The past, present and future of ‘bond, james Bond’

A retrospective look at 53 years of James Bond and a glance into the future of the British icon

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Once you have 20 films in a series, you have developed institutional status even among those who have never seen any of the pictures.

“Bond, James Bond,” having martini shaken not stirred, the Aston Martin, the Walther PPK, Q’s gadgets, M’s parental placement: these are icons of Euro-North American culture and Bond himself is a legend.

Philippa Gates, a professor in the department of English and film studies has been a long-time fan of the series.

“I remember when the Eastern Bloc broke up my father said, ‘James Bond can’t exist without the Cold War,’” Gates said.

And yet the series kept going.

“I think what they managed to do with the Daniel Craig series is reinvent a genre that was disappearing. The Roger Moore was too hokey and cheesy and campy — it didn’t really have relevance. Then you get to the Timothy Dalton era and it’s a British version of an American fantasy, and then Pierce Brosnan is kind of the American version of a British fantasy,” Gates explained of the actors that have played Bond over the years.

Craig’s Bond is different though. Gates said it feels “real” because the novels are about a very “traumatized, damaged guy.”

”So Daniel Craig makes more sense, but then I think it really is just about him as a person now. Skyfall is all about his trauma, it’s not about national politics.”

In an informal survey of 56 ranked lists of the Bond films from the past few years from sources listed online, it’s abundantly clear the Bond series means different things to different people. There are some trends that most fans fall into.

Connery and Craig are the most popular while on the whole, Moore and Brosnan are the least popular.

In the middle is Dalton who qualifies as the most divisive Bond. Some love his two films and compare his run to Craig’s while others see him as too serious after Moore. George Lazenby’s one film, On Her Majesty’s Secret Service, used to be the most reviled film in the series but has seen a critical revival and now appears in the top five in most lists.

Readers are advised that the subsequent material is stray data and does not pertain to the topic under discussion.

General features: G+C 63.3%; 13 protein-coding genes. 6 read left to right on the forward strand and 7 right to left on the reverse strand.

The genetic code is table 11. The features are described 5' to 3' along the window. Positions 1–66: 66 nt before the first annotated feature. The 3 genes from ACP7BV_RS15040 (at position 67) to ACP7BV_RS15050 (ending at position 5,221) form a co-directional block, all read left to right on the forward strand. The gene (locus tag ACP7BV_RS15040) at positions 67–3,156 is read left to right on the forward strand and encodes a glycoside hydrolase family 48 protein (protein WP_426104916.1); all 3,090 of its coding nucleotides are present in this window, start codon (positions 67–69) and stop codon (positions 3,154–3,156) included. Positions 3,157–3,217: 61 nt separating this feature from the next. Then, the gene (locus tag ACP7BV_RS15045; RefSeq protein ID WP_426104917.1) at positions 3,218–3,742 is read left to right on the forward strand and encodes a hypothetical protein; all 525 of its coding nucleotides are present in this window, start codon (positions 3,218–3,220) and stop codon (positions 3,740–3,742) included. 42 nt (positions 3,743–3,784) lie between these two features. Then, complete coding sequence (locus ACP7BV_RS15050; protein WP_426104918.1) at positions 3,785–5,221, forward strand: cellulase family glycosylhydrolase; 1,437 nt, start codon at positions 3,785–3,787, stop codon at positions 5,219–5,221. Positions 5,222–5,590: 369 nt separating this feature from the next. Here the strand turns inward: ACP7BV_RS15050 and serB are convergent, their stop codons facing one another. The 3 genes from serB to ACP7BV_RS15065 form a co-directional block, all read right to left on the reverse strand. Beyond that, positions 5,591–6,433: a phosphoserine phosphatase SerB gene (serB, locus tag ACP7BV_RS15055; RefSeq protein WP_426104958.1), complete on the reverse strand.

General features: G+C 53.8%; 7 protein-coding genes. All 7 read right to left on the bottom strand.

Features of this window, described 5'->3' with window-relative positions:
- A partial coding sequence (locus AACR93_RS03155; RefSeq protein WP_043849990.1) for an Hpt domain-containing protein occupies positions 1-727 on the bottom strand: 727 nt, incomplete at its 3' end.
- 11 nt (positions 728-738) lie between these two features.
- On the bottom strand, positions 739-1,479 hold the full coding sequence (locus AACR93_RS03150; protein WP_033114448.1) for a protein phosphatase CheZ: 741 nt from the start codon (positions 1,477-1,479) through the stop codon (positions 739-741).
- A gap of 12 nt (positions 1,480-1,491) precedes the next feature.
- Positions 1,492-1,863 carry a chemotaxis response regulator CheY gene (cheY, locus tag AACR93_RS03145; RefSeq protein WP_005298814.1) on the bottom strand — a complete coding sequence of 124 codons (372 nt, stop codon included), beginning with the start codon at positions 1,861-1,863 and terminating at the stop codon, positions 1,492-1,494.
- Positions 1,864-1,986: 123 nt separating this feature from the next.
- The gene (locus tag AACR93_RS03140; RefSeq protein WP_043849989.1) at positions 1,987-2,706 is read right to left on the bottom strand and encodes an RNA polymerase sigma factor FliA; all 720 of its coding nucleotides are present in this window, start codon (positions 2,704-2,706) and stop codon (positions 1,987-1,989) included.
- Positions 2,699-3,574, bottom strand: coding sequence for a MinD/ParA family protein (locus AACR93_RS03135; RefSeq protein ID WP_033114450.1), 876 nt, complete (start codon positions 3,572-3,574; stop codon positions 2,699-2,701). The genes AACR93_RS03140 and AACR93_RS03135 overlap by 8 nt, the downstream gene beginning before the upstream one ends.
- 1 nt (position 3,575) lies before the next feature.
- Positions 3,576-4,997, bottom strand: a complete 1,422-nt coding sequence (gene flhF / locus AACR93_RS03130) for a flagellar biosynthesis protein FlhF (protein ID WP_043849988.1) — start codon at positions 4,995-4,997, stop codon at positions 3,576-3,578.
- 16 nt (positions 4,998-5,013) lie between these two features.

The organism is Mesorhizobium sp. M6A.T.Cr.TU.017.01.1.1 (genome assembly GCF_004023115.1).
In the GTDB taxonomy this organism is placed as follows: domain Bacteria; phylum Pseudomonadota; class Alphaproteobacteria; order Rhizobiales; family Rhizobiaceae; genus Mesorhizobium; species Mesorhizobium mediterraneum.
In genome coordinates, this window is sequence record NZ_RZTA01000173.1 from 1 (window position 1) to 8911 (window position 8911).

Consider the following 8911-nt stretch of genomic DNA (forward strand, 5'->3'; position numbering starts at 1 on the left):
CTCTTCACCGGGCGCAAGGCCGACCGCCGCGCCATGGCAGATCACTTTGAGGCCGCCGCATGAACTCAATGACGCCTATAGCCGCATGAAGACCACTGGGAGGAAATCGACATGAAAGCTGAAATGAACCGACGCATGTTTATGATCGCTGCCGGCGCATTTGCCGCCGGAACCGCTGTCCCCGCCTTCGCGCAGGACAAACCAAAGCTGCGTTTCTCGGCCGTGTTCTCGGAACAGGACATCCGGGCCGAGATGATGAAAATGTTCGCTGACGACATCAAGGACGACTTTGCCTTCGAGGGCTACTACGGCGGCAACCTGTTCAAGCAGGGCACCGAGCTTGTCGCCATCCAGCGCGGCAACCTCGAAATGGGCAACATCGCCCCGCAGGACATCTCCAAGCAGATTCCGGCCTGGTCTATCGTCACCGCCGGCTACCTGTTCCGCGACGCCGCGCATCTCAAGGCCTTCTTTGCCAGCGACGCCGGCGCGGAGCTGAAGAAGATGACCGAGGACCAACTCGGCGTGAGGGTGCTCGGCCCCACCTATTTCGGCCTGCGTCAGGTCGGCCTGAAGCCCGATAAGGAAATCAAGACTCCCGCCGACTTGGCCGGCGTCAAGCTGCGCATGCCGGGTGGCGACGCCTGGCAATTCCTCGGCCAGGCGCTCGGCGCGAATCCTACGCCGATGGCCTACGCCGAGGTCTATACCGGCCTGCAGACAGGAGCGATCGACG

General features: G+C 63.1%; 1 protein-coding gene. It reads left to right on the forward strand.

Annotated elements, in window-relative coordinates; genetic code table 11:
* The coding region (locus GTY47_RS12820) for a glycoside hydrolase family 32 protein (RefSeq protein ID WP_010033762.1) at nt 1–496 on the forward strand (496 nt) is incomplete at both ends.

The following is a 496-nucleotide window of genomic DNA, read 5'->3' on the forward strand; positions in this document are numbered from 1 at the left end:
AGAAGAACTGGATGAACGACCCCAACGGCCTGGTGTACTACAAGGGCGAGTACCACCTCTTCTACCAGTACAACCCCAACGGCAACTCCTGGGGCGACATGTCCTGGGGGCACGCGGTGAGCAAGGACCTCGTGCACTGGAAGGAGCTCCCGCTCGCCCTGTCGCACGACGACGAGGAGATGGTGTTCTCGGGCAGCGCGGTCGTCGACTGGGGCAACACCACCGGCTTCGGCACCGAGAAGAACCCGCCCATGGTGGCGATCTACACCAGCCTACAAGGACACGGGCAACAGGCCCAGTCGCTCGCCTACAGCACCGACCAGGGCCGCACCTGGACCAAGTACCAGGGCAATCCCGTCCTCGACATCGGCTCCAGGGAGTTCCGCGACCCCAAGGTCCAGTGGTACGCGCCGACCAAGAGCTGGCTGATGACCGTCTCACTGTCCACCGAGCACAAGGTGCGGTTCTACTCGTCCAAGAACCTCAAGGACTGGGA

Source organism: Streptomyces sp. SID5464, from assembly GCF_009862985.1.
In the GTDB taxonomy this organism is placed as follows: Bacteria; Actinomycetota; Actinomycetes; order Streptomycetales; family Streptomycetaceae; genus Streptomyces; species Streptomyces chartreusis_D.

Die Another Day and A View to a Kill are by far the least popular while Goldfinger and Casino Royale rank in the top five 90 per cent of the time. The most divisive film of the series is License to Kill, which ranks anywhere from the best to the worst in series’ history.

But when you go in and read the reasoning for the rankings, you get a more complicated picture. Some people are committed to the more jocular Bonds like Brosnan and Moore, enjoying the puns in their films and their light-hearted nature.

Those fans are generally quite negative on Dalton and Craig for being too dark and dour while the exact opposite is true for other fans — finding the puns and silliness to be the weak point of the series.

Connery is still universally beloved, but some are starting to see cracks in his films, especially given how he treats women. Goldfinger, still the fan favourite, is starting to be known rightly as the only film where Bond rapes one of the Bond Girls. Modern trends in film style are also starting to affect the Connery films, with fast pacing being valued more over the slower sequences found in Thunderball and You Only Live Twice.

But what unites all the fans of this series is that they are always looking forward to the next film, hoping to be exhilarated and entertained again. Bond goes anywhere, does anything and can be all things. The continuity is really unimportant to Bond’s ability to last as a character because he’s already eclipsed more genres than one would expect for a British Spy.

Bond is so iconic that he is beyond canon, beyond continuity, he can truly do anything.

That potential makes Bond fascinating to look at for the future. Will we see a Bond set in a different era? Will we ever have a female Bond, or a gay Bond (we already have a potentially bisexual one)? Will we have a person of colour as Bond at some point (Idris Elba)? With development of film industries in Africa and East Asia, will we someday see a multi-national Bond franchise?

Bond’s lasting power is a real force of culture and for fans of the series it keeps us excited for the next time we see him walk across the screen.

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